Today, CMS is releasing a new online dashboard to provide information on Medicare spending on prescription drugs, for both Part B (drugs administered in doctors’ offices and other outpatient settings) and Part D (drugs patients administer themselves) to provide additional information and increase transparency. Having this information available to the public in an accessible format should inform health care decisions, policy considerations and encourage collective problem solving around these important issues.

This interactive dashboard allows consumers, policy makers, academics, manufacturers, purchasers, consumers, and other stakeholders to see six lists, comprising 80 drugs — three lists for Medicare Part B and three for Medicare Part D, sorted by the:

Top 15 drugs by total annual cost,
Top 15 drugs by the highest spending per Medicare user, and
Top 10 drugs with the highest annual increase in cost in 2014.
The dashboard includes information on each prescription drug, including cost trend analysis, brand names, generics, and the name of the manufacturer, and provides easily searchable, detailed information and data. The 80 prescription drugs included in the dashboard represent 33 percent of all Part D spending and 71 percent of Part B drug spending in 2014, or $55 billion of the more than $143 billion in Medicare prescription drug spending in 2014. Prescription drug spending in Parts B and D was 14 percent of total Medicare spending in 2014, up from 11 percent in 2010 – just five years ago.

In today’s announcement, the topline findings include:

The diversity, growth, and impact of drug spending in the Medicare program – while the high-cost drugs include brand name Hepatitis C and cancer therapies, some generic drugs are seeing large price increases.
The trends of how drug spending change and shift over time – for the Medicare program, its beneficiaries, manufacturers and by condition.
Other insights include:

The five Medicare Part D drugs with highest total drug spending each accounted for more than $2 billion in spending in Part D in 2014 and more than $1 billion in Part D in 2013.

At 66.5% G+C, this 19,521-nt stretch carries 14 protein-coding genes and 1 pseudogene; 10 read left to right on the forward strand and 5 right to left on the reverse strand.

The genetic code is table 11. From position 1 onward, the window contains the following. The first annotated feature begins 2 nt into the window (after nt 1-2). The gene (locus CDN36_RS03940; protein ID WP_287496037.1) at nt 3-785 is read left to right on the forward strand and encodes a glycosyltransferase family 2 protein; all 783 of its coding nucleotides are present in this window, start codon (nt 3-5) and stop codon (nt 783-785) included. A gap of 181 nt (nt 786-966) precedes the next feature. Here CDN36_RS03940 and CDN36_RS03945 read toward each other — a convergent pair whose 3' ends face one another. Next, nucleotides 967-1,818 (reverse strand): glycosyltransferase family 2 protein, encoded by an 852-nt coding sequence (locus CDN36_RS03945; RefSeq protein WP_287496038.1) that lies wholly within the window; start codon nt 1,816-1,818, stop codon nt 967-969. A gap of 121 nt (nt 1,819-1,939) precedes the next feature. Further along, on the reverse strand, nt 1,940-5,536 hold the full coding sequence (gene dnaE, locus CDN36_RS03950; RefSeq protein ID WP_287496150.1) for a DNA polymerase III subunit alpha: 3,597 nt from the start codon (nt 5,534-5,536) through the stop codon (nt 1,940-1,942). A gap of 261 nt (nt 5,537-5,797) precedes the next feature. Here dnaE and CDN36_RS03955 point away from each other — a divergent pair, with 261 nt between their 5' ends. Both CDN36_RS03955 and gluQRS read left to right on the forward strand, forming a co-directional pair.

The highest increase in spending per unit in Part D was 500 percent and in Part B it was 78 percent.
The highest cost per user in Part D is Sovaldi at $94,056 and for Part B is Remodulin at $133,845 per user in 2014.
Our Larger Goal: Broader Data Availability

The Medicare dashboard, of course, is only part of the story. While it will help answer some questions, we acknowledge that there are other questions it does not answer:

The dashboard does not provide the net prices paid to manufacturers or the rebates to plans and prescription benefit managers. In the Part D program, we are not permitted to disclose the rebates paid by manufacturers to Part D plan sponsors. And for Part B, Medicare does not receive a rebate, but pays 106 percent of the estimated average sales price of each drug, which reflects the average prices paid by physician offices and hospital outpatient departments net of discounts and rebates.
The dashboard includes average cost sharing information, but does not show what any particular beneficiary will pay, as the latter would require information on formulary tiering, co-payments, and mail-order preferences from Part D pharmacy benefit managers (PBMs) and health plans. Likewise, in Part B providers can increase cost sharing of the drug, and information on those increases isn’t widely available.
The dashboard does not show spending for other payers like commercial purchasers, Medicaid, or other federal purchasers like the Veterans Administration or the Department of Defense.